How can you best facilitate the brain and learning?
In order to get the most out of the brain and learning adhere to these tried brain and learning practices.
The Brain and Learning: Focus
In today’s busy and social world, it’s easy to think you are focusing. Learning complex skills and memorizing important knowledge takes concentration.
If you are listening to music, watching football, or drowning is social media, you will find it hard to learn efficiently. You think you’ve learned something, yet later something important escapes you. Be honest with yourself. You must set aside “quiet time” in order to focus on knowledge and skills you need to master. Remember to focus to accelerate the brain and learning.
The Brain and Learning: Time on Task
There is a truism that all teachers know. That to learn you must spend “time on task.” You must do a skill or study a body of knowledge until you master it.
If you don’t spend enough time, at a later date you will be asking yourself why you can’t recall important information or perform a needed skill. Use time on task strengthen the brain and learning.
Short-Term to Long-Term Memory
Short-term memory only lasts a few minutes. If you want to lock down information that is important, you must shift it to long-term memory. In a nutshell, this means recalling the information in timed intervals.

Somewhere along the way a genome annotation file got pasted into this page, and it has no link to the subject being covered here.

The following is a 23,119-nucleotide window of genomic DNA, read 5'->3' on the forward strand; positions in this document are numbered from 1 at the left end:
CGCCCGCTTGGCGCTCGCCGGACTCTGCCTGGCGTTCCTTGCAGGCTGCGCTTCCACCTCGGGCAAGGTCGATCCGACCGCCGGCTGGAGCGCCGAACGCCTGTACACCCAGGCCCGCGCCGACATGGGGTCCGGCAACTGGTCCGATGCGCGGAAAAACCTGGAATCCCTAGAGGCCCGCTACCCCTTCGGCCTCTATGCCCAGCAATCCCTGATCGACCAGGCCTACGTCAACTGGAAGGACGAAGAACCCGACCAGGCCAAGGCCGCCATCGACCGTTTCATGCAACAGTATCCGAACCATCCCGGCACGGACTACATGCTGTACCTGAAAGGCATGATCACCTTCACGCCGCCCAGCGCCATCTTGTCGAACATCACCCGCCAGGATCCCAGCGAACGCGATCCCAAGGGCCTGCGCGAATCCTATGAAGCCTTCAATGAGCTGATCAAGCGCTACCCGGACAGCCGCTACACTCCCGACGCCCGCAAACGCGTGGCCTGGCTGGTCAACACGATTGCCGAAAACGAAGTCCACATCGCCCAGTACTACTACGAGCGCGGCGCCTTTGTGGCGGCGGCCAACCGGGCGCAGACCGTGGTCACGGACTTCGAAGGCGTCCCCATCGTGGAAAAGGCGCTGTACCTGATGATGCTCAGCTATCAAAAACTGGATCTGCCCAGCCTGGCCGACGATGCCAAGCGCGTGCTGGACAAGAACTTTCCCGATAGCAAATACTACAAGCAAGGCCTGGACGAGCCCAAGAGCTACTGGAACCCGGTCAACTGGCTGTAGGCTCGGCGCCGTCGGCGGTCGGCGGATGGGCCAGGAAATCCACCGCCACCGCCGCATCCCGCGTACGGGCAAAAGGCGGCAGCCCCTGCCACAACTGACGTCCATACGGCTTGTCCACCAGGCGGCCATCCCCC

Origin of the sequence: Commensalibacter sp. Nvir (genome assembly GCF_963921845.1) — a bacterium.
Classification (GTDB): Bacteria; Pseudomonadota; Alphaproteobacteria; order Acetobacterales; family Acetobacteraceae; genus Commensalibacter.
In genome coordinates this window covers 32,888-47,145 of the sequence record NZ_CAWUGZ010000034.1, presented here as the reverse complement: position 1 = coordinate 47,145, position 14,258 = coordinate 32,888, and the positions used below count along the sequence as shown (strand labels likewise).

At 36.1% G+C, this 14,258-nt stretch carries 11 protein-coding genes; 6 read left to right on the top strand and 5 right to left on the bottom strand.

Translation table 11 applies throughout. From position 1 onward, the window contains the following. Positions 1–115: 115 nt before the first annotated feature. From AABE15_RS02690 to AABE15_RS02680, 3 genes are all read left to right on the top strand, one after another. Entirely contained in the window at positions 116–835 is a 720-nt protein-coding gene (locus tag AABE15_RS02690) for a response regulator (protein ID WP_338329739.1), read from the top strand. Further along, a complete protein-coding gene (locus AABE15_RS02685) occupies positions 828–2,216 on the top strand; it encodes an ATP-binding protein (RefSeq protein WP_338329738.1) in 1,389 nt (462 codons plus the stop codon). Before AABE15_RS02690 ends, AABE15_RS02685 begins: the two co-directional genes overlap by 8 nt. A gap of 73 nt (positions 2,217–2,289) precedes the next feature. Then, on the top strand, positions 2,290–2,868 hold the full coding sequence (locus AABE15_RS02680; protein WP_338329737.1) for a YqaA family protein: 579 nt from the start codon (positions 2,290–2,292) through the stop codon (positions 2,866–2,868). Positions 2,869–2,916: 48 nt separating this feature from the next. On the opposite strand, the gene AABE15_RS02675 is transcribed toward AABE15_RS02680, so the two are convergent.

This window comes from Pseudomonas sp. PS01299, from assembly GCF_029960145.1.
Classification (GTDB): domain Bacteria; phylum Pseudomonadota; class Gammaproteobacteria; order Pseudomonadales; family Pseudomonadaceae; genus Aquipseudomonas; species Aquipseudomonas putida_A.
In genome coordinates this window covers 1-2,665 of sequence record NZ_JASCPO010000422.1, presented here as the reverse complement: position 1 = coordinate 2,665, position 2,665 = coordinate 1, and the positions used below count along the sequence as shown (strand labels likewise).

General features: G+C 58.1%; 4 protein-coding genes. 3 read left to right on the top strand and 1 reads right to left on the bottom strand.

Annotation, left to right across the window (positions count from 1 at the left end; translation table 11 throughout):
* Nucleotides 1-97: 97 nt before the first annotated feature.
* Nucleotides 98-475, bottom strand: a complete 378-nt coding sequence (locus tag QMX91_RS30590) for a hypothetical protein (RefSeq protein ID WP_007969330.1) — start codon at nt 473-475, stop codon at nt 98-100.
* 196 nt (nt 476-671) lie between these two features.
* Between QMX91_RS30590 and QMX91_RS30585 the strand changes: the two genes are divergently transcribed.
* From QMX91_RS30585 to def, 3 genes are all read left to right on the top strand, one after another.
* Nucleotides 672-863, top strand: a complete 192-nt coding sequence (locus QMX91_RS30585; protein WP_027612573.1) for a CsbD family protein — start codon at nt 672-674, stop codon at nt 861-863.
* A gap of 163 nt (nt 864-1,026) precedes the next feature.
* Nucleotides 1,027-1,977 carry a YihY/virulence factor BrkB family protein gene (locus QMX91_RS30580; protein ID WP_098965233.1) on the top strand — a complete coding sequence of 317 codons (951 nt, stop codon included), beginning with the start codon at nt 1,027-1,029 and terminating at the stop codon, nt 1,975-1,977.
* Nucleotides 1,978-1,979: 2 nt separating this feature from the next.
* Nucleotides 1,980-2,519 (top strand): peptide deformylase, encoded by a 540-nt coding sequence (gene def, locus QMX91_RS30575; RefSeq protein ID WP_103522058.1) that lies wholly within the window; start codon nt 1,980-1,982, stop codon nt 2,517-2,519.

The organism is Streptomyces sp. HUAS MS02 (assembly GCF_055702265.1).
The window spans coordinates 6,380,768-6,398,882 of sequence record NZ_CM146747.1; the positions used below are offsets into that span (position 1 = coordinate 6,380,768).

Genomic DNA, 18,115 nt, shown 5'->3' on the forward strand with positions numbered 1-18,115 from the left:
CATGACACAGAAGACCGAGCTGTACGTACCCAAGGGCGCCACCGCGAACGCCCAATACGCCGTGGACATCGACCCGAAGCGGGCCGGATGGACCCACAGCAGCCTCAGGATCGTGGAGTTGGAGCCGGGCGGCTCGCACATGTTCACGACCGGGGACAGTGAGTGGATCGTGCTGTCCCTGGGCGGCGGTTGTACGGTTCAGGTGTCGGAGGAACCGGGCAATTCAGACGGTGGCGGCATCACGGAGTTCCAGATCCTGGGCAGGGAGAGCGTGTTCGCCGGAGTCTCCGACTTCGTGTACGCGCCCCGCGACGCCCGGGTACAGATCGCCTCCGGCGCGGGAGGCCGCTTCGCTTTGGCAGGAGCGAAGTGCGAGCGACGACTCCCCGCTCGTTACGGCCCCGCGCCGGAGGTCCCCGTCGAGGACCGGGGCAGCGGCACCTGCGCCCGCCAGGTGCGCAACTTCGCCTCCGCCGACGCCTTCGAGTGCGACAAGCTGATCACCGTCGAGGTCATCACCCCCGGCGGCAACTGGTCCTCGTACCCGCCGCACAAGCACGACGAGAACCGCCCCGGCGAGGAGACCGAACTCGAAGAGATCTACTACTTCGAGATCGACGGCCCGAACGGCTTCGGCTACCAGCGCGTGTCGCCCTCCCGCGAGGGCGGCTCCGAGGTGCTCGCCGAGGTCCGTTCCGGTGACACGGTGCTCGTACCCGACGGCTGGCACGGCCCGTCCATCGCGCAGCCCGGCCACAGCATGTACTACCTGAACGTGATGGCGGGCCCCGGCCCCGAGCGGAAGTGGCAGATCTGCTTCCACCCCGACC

For instance, you are in a college government class. The professor is lecturing on important Supreme Court cases. The professor lectures about the importance of each case in terms of American history. You are pretty sure some of these cases if not all of them will end up on your next test.
So how do you lock these important cases into your long-term memory? You do it by reviewing these cases at timed intervals. After class, as soon as possible. Review this material again. Try to recall each case, its importance, and any important facts or details. If you don’t have a class, go to the library or some quite place and simply see what you can recall. What you can’t go back over your notes. It’s that simple.
The next day at around the same time or close to it, break out your notes again. See what you can recall. Hopefully, you will recall a little more than you did yesterday. Then a week later, review the material again. You should be able to recall even more.
A week before the test, review the material again. The night before the test your review should be easy, as the material should be locked into long term memory. Work your short-term to long-term plan to best facilitate the brain and learning.
Pictures are Better Than Symbols
No doubt about it. The brain remembers pictures better than symbols like letters of the alphabet. How can you take advantage of this? Associate what you have to learn with visuals or pictures.
For instance, if you have a grocery list of five items exaggerate the items and give them some action. Your list is to buy bananas, chocolate ice cream, olives, hamburger buns, and carrots. The trick is to create pictures in the wildest possible way.
Imagine you ride to the store in a giant banana split car loaded with bananas and chocolate ice cream. As you enter the store, you notice the cashier’s head is a hamburger bun with olives for eyes, and a carrot for a nose. Visualize this a few times and you won’t forget it once you get to the store.
What if the list is more abstract? Use the peg system. It is a tried and true system associates pictures with information you need to learn. Need t find a good Peg System. Google it. With a little effort you will be able to remember a hundred or more items with relative ease and lock down the brain and learning using pictures.